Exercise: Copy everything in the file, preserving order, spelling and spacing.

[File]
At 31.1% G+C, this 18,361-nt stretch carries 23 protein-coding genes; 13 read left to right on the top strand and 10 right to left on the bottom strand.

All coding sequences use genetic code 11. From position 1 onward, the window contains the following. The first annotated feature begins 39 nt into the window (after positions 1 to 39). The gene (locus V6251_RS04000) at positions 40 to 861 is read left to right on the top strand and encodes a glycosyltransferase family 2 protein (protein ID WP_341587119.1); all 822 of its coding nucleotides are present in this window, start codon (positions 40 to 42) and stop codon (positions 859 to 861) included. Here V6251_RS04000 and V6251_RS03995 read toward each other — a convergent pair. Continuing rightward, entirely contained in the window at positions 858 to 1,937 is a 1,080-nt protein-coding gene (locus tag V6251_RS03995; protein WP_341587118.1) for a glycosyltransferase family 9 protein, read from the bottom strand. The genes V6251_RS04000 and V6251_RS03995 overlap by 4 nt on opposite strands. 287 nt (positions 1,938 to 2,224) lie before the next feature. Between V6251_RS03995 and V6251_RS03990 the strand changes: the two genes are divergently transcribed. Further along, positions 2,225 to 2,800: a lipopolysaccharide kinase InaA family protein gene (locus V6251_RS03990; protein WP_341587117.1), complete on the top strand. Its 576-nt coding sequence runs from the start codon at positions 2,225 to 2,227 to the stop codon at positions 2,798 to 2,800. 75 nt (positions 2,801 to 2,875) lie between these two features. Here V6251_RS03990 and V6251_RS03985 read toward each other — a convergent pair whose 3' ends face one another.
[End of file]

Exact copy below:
At 31.1% G+C, this 18,361-nt stretch carries 23 protein-coding genes; 13 read left to right on the top strand and 10 right to left on the bottom strand.

All coding sequences use genetic code 11. From position 1 onward, the window contains the following. The first annotated feature begins 39 nt into the window (after positions 1 to 39). The gene (locus V6251_RS04000) at positions 40 to 861 is read left to right on the top strand and encodes a glycosyltransferase family 2 protein (protein ID WP_341587119.1); all 822 of its coding nucleotides are present in this window, start codon (positions 40 to 42) and stop codon (positions 859 to 861) included. Here V6251_RS04000 and V6251_RS03995 read toward each other — a convergent pair. Continuing rightward, entirely contained in the window at positions 858 to 1,937 is a 1,080-nt protein-coding gene (locus tag V6251_RS03995; protein WP_341587118.1) for a glycosyltransferase family 9 protein, read from the bottom strand. The genes V6251_RS04000 and V6251_RS03995 overlap by 4 nt on opposite strands. 287 nt (positions 1,938 to 2,224) lie before the next feature. Between V6251_RS03995 and V6251_RS03990 the strand changes: the two genes are divergently transcribed. Further along, positions 2,225 to 2,800: a lipopolysaccharide kinase InaA family protein gene (locus V6251_RS03990; protein WP_341587117.1), complete on the top strand. Its 576-nt coding sequence runs from the start codon at positions 2,225 to 2,227 to the stop codon at positions 2,798 to 2,800. 75 nt (positions 2,801 to 2,875) lie between these two features. Here V6251_RS03990 and V6251_RS03985 read toward each other — a convergent pair whose 3' ends face one another.